A federal judge recently ruled against the Waterkeepers Alliance in its suit against a small family farm in Maryland.
Waterkeepers claimed the Hudson's chicken operation was violating the Clean Water Act.
The Hudson's have one more hurdle to clear, for the judge to send a clear signal to radical environmental groups like Waterkeepers, by requiring Waterkeepers to pay for the Hudson's legal costs.
We didn’t hear a peep from the Waterkeeper Alliance and its president Robert F. Kennedy, Jr., after a federal judge admonished them soundly in a December ruling in favor of a family farm. It’s not a victory for agriculture just yet.
In 2010, Waterkeepers claimed fourth-generation family farmers Alan and Kristin Hudson had placed piles of chicken litter dangerously close to a waterway, then sued the Maryland farmers, alleging that their small chicken farm violated the Clean Water Act.
However, the piles these environmental crusaders thought they saw – while flying over the farm in an airplane – did not consist of chicken litter. And the Hudson family farm was subsequently cleared of any wrong doing by the Maryland Department of the Environment.
This fact didn’t stop the Waterkeeper Alliance from strafing the Hudson’s right to farm. They pressed on with the suit anyway, and the Hudsons racked up hundreds of thousands of dollars in legal fees and were nearly bankrupted.
When the Hudsons finally had their day in court three years later, Judge William Nickerson ruled that “citizen suits under the Clean Water Act can play a significant role in filling the void where state regulatory agencies are unable or unwilling to take appropriate legal action against offenders. When citizen groups take up that mantle, however, they must do so responsibly and effectively. The Court finds that in this action, for whatever reason, Waterkeeper did not meet that obligation.”
One reason the Hudsons won this round was because of agriculture’s support. Defense funds were raised for the Hudsons to make sure they had the time and money to face their accusers. The organization SaveFarmFamilies.org was formed to help publicize the Hudson’s plight, and several farm bureaus got involved, including the Arkansas Farm Bureau.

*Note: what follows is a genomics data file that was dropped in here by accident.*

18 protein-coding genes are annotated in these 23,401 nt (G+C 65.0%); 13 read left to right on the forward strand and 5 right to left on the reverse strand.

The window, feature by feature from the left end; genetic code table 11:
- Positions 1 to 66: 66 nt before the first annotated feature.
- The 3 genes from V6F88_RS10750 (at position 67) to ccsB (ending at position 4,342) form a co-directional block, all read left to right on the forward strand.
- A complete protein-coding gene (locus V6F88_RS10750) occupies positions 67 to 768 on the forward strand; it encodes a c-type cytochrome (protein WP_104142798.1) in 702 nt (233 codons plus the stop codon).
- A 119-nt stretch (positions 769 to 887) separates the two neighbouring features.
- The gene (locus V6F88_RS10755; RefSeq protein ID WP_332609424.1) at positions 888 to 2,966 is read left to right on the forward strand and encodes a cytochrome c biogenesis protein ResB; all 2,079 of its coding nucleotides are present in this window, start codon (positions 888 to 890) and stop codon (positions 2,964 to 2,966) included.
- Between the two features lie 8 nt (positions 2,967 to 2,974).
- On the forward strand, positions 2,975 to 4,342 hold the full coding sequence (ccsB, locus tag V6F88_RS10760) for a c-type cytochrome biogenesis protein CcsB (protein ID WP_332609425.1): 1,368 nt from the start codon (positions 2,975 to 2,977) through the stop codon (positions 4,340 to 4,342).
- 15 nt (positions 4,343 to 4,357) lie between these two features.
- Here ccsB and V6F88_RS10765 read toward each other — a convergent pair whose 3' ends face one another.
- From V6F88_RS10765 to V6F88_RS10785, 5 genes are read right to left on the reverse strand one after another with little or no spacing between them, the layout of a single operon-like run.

And of course, the accusations were completely untrue.
“The Hudsons were unjustly accused in a witch hunt by the Assateague Coastal Trust and the Waterkeeper Alliance and their agenda against modern agriculture,” said Lee Richardson, president of the Wicomico County Farm Bureau. “The Hudsons are hard-working Maryland family farmers, no different from hundreds of other farmers across the state. If the Waterkeepers had been successful, it would have been a travesty.”
Richardson said the Waterkeeper Alliance demonstrated “a complete lack of understanding of common farm practices,” and their agenda all along “had been clear – to make the Hudsons their scapegoat and essentially put all farmers operating chicken farms across the country out of business.”
The Hudson’s fight to farm might not be over if Waterkeeper Alliance decides to appeal, and surely the environmental group will continue to bully other farm families around the country.
To send a strong message to the Waterkeepers, Judge Nickerson should award legal costs to the Hudsons. Waterkeepers and its benefactors need to learn that filing frivolous lawsuits in an effort to bankrupt family farms can be a swift-running current.
For more information on the lawsuit visit: www.savefarmfamilies.org.